Anyways, went on a tangent there, but all this is just to say that music really does play a part in being the “soundtrack to our lives.” We can change, our relationships can change, but the music’s still there to connect us back to our past.

2010 Best Picture Oscar Nominees

Just when you thought my pop culture nerdiness level could not get any higher, I go and have successfully gotten through ALL 10 of the Best Picture Oscar nominees.

My thoughts? I want an upset. People may go on and on about it being between The Hurt Locker and Avatar, but all the hype about it being between those two movies, have made me a cynic. I’d rather have Up In the Air or Inglourious Basterds win. Hurt Locker, for me, wasn’t all that it’s cracked up to be. Maybe I need to watch it a second time to completely “get it” but shouldn’t a movie be able to make an impact on the first viewing? And Avatar was completely and utterly amazing for the visuals, but shouldn’t the Best Picture of the year have a decent script that we haven’t heard before and not win based entirely on its visuals? Just saying.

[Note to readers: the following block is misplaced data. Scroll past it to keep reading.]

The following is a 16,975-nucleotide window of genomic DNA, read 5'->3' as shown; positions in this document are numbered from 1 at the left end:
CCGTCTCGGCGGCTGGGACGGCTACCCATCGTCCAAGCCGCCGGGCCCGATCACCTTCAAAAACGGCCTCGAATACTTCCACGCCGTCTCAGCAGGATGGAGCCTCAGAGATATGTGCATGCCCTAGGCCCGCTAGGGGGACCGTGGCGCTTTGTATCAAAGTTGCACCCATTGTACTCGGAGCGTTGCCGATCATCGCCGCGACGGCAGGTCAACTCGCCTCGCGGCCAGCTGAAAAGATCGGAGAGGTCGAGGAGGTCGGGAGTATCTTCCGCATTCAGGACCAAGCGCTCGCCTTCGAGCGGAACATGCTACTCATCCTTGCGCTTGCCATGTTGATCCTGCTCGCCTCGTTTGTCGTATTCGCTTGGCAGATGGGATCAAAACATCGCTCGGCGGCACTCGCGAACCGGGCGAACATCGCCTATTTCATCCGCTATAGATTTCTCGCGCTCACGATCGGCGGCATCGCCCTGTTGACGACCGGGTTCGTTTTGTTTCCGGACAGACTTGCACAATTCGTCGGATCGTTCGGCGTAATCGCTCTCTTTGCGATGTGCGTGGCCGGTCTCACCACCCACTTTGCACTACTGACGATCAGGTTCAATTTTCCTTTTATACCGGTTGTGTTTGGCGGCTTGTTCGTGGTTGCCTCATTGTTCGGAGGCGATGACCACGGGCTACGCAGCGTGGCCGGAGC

The other movies nominated were pretty much filler. But I have to give credit where it’s due in that Precious, An Education, and Up were all great movies in and of themselves. Up is obviously gonna win Best Animated Feature, so it shouldn’t feel so bad losing here. The Blind Side, District 9 and A Serious Man, should all be honoured to have been nominated.

So recap: even though it’s probably not gonna happen, I want an upset a la Crash beating Brokeback Mountain.